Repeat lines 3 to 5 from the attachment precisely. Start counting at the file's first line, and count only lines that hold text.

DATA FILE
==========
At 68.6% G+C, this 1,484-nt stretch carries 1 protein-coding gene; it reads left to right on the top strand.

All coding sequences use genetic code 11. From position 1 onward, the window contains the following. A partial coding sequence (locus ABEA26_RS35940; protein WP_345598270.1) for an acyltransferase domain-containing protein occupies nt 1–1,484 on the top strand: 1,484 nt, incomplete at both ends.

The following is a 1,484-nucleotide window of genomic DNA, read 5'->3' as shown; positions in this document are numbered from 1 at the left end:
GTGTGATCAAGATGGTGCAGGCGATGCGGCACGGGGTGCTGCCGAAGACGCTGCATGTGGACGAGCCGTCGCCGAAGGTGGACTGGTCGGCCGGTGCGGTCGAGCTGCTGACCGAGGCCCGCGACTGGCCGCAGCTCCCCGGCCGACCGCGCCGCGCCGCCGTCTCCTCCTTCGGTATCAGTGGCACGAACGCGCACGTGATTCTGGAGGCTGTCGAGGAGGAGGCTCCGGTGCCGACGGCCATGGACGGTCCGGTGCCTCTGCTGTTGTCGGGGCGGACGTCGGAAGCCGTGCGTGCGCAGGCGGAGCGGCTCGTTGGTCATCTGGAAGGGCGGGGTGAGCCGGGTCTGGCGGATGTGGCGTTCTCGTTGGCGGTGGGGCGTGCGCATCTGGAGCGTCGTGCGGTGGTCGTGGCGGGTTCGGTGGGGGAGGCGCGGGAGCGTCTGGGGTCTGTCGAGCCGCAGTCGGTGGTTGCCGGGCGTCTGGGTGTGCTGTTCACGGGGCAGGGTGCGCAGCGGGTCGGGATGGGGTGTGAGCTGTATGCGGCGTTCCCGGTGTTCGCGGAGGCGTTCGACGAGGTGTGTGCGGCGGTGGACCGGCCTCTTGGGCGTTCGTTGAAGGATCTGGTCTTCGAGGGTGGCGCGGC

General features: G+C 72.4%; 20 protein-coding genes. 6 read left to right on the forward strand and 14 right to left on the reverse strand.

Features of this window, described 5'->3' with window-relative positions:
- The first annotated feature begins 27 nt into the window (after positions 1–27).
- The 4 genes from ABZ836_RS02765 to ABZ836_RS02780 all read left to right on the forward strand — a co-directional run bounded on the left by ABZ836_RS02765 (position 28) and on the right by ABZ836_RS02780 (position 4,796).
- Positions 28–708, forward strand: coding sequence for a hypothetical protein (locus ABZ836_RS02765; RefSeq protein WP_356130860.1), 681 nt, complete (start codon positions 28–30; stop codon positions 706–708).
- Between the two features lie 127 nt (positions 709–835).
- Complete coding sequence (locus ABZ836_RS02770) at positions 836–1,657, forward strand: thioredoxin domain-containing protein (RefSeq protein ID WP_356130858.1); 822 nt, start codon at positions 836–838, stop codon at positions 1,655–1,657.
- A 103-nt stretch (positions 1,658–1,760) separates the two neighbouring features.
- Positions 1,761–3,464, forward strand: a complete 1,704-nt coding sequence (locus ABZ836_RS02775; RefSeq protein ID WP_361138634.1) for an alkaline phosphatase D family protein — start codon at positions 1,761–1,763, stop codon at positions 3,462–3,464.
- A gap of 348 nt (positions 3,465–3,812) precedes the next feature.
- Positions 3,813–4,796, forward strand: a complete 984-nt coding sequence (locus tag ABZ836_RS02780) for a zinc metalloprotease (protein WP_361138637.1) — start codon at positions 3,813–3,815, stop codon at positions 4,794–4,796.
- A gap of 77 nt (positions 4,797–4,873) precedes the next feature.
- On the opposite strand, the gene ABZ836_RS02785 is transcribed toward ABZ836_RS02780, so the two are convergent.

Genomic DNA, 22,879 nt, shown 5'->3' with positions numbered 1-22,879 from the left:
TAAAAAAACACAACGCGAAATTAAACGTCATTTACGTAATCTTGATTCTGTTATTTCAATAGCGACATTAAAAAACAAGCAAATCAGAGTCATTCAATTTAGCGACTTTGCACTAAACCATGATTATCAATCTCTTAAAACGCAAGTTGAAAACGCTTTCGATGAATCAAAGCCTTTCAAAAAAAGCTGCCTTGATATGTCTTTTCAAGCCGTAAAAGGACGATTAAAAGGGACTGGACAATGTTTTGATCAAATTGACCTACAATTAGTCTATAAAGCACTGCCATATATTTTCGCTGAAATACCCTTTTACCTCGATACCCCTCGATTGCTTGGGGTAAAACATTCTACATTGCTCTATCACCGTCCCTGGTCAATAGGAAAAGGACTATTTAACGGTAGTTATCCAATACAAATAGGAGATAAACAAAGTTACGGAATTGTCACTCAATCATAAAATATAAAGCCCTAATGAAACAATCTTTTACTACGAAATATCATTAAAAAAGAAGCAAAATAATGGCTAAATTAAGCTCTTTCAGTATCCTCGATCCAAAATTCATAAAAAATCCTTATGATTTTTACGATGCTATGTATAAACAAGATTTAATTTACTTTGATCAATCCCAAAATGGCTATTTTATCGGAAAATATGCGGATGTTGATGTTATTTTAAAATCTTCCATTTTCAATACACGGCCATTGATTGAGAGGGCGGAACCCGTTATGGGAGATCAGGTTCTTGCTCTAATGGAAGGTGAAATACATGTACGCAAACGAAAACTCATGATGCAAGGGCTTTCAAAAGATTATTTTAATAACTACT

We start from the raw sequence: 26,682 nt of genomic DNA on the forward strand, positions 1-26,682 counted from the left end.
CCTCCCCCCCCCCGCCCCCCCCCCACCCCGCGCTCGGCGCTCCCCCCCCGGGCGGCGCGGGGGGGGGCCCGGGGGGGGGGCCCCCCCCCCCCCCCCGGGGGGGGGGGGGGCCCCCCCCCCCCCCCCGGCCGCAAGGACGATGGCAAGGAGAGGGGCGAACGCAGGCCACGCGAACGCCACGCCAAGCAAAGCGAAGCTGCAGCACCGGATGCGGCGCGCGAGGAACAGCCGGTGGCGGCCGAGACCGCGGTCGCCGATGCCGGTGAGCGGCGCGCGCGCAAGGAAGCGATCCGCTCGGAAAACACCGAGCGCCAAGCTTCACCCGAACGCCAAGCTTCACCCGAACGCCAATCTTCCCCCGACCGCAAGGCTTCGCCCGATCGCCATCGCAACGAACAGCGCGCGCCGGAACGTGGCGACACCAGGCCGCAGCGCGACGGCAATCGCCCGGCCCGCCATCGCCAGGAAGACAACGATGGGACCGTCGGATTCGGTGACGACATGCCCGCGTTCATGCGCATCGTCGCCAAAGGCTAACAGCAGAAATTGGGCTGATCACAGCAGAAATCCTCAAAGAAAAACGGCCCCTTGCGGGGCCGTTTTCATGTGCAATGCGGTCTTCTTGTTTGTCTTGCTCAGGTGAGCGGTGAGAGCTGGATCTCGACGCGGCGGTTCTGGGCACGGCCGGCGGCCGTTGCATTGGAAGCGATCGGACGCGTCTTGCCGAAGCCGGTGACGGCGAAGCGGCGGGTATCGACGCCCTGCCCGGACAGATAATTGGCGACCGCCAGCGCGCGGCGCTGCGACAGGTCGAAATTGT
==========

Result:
The following is a 1,484-nucleotide window of genomic DNA, read 5'->3' as shown; positions in this document are numbered from 1 at the left end:
GTGTGATCAAGATGGTGCAGGCGATGCGGCACGGGGTGCTGCCGAAGACGCTGCATGTGGACGAGCCGTCGCCGAAGGTGGACTGGTCGGCCGGTGCGGTCGAGCTGCTGACCGAGGCCCGCGACTGGCCGCAGCTCCCCGGCCGACCGCGCCGCGCCGCCGTCTCCTCCTTCGGTATCAGTGGCACGAACGCGCACGTGATTCTGGAGGCTGTCGAGGAGGAGGCTCCGGTGCCGACGGCCATGGACGGTCCGGTGCCTCTGCTGTTGTCGGGGCGGACGTCGGAAGCCGTGCGTGCGCAGGCGGAGCGGCTCGTTGGTCATCTGGAAGGGCGGGGTGAGCCGGGTCTGGCGGATGTGGCGTTCTCGTTGGCGGTGGGGCGTGCGCATCTGGAGCGTCGTGCGGTGGTCGTGGCGGGTTCGGTGGGGGAGGCGCGGGAGCGTCTGGGGTCTGTCGAGCCGCAGTCGGTGGTTGCCGGGCGTCTGGGTGTGCTGTTCACGGGGCAGGGTGCGCAGCGGGTCGGGATGGGGTGTGAGCTGTATGCGGCGTTCCCGGTGTTCGCGGAGGCGTTCGACGAGGTGTGTGCGGCGGTGGACCGGCCTCTTGGGCGTTCGTTGAAGGATCTGGTCTTCGAGGGTGGCGCGGC

General features: G+C 72.4%; 20 protein-coding genes. 6 read left to right on the forward strand and 14 right to left on the reverse strand.